San Joaquin Farm Bureau Federation

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By Craig W. Anderson

Feb. 14 may stand as the date when California's dairy industry began to climb out of the milk pricing doldrums: it marks the day the USDA published in the Federal Register a Recommended Decision that a California Federal Milk Marketing Order (FMMO) be established.

"The FMMO is a good idea and will help the California dairy industry," said Hank Van Exel, owner/operator of Lodi's Van Exel Dairy. "It's not a cure-all in its initial form but it's better than the current system."

The marketing area of the recommended order would incorporate all of California.

FMMO viable

"It seems to be a viable solution," said Jack Hamm, Lodi dairyman and past SJFB president. "At a recent meeting in Clovis to discuss the order, the USDA did a good job of explaining it. It's more stable and provides better options than we have now with the current system."

The FMMO is a regulation issued by the secretary of agriculture that puts certain requirements on the handling of milk in the area it covers and it requires handlers of milk pay minimum class prices according to how the milk is used. A FMMO mandates that payments for milk be pooled and paid to individual farmers or cooperative associations of farmers on the basis of a uniform or average price.

Pooling questions

"I have questions about pooling: Who will oversee it and what's going to happen now?" Van Exel said. "California's dairy industry definitely needs some sort of pricing relief and this proposed FMMO would help achieve that." The provisions include, but are not limited to, dairy product classification, end-product price formulas and the producer-handler definition.

More orderly process

Adoption of the California FMMO would promote more orderly marketing of milk in interstate commerce with classified milk prices reflecting national prices for manufacture products and local prices for fluid milk products, fostering greater equality for California producers and handlers in the markets where they compete. In the new order, handlers would be guaranteed a uniform cost for raw milk and dairy farmers would receive uniform payments for raw milk, regardless of its use.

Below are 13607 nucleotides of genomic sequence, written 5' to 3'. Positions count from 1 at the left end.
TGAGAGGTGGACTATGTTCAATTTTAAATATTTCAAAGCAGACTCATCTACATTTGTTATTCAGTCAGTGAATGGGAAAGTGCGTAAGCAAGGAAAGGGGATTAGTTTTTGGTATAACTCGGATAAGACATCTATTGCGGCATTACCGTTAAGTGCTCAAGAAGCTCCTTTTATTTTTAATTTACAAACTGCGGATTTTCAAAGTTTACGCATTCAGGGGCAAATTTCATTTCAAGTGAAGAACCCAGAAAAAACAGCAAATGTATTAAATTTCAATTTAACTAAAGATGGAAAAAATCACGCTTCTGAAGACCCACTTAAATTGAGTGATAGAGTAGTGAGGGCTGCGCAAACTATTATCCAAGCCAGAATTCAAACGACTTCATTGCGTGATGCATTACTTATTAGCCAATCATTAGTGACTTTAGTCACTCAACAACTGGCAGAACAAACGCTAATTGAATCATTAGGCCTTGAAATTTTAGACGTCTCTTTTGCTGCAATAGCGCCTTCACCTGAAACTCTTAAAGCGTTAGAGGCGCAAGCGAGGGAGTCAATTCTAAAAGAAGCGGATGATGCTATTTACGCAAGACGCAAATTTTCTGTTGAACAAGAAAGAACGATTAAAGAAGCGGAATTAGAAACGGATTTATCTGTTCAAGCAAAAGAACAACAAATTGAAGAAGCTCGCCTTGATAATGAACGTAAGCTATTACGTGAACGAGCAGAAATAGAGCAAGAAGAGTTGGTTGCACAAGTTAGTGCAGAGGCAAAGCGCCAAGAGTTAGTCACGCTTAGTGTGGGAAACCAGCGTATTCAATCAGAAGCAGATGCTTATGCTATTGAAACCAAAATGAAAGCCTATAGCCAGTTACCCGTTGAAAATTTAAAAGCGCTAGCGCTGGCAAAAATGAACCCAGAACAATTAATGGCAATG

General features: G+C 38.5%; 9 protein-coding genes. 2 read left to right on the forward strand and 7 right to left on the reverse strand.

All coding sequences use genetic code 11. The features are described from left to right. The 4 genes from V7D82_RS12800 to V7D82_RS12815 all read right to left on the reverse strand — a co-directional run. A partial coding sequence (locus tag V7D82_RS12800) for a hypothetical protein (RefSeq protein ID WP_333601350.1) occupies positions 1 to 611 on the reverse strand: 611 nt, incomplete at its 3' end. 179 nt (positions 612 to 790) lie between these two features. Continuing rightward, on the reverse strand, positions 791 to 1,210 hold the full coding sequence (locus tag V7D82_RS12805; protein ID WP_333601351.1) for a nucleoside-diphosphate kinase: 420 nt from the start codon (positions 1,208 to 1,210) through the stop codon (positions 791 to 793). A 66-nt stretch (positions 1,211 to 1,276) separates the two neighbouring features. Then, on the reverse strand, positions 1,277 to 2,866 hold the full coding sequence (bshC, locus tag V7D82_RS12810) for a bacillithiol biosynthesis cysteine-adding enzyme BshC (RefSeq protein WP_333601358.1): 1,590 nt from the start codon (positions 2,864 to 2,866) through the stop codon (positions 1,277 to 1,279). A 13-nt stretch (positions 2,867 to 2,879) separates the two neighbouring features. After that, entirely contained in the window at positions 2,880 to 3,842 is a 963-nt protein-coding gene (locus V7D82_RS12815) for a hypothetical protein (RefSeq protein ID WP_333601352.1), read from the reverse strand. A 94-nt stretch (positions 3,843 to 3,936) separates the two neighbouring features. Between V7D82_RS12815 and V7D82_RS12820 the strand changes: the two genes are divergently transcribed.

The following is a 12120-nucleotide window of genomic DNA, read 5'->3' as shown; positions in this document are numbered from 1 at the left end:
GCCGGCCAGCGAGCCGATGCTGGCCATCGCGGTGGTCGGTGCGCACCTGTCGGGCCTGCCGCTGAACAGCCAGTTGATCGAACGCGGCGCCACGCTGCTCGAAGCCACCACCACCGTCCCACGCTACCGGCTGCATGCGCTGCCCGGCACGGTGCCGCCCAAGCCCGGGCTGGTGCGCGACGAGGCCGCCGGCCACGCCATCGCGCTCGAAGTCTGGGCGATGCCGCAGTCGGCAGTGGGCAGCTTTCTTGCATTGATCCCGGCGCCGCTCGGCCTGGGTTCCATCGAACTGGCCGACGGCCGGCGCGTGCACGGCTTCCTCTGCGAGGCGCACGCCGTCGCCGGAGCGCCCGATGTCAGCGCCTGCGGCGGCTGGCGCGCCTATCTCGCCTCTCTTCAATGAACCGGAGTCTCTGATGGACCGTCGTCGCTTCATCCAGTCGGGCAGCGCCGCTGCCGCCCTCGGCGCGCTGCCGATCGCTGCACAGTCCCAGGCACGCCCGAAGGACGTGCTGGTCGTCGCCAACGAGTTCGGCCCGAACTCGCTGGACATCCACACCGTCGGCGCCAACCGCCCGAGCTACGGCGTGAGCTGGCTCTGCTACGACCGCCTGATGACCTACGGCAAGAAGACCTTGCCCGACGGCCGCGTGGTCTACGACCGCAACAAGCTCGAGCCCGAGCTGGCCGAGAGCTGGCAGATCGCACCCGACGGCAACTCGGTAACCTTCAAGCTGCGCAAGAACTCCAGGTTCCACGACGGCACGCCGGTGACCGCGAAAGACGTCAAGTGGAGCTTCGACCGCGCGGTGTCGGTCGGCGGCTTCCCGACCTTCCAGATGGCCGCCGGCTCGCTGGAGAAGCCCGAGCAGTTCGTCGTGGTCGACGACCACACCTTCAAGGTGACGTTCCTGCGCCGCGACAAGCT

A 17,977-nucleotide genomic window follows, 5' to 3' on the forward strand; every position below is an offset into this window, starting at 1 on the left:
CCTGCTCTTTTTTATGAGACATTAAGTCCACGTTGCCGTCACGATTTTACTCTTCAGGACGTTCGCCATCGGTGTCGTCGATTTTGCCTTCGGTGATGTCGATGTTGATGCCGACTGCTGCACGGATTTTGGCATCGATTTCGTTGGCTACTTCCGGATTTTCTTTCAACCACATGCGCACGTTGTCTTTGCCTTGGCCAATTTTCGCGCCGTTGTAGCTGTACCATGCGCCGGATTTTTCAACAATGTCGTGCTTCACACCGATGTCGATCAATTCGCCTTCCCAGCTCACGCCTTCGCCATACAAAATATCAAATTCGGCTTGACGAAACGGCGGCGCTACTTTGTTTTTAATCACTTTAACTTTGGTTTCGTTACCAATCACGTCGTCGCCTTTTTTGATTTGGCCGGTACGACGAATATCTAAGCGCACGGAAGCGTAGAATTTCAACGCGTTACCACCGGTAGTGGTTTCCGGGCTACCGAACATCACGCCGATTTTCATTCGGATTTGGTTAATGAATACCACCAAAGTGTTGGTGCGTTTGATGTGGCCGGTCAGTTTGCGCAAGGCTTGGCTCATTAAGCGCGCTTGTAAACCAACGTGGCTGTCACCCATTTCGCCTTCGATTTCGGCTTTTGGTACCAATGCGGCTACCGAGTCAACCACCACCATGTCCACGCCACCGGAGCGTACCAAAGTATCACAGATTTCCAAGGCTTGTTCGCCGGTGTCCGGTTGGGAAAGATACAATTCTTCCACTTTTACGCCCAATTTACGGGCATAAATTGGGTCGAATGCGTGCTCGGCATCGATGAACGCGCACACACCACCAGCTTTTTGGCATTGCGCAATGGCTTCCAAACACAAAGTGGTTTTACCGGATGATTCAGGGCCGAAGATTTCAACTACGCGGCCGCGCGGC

Small dairy farmers and handlers shouldn't be disproportionately impacted by the transition from California State Order (CSO) to FMMO regulations.

"It's a different way to price milk, more transparent," Hamm said.

Unique market structure

The proposed order would recognize the unique market structure of the California dairy industry through tailored performance-based standards to determine eligibility for pool participation. The proposed order provides for the recognition of producer quota as administered by the CDFA.

California's milk production amounts to more than 20 percent of all U.S. milk production which is currently regulated by a state milk marketing order administered by the CDFA.

Comments on the recommended decision will be accepted for 90 days after official publication in the Federal Register, following an analysis and considering public comments, the USDA will issue a final decision.

This proposed rule provides for the recognition of producer quota as administered by the CDFA. The Agricultural Marketing Services (AMS) intent to request approval by the Office of Management and Budget (OMB) to implement the order.

More orderly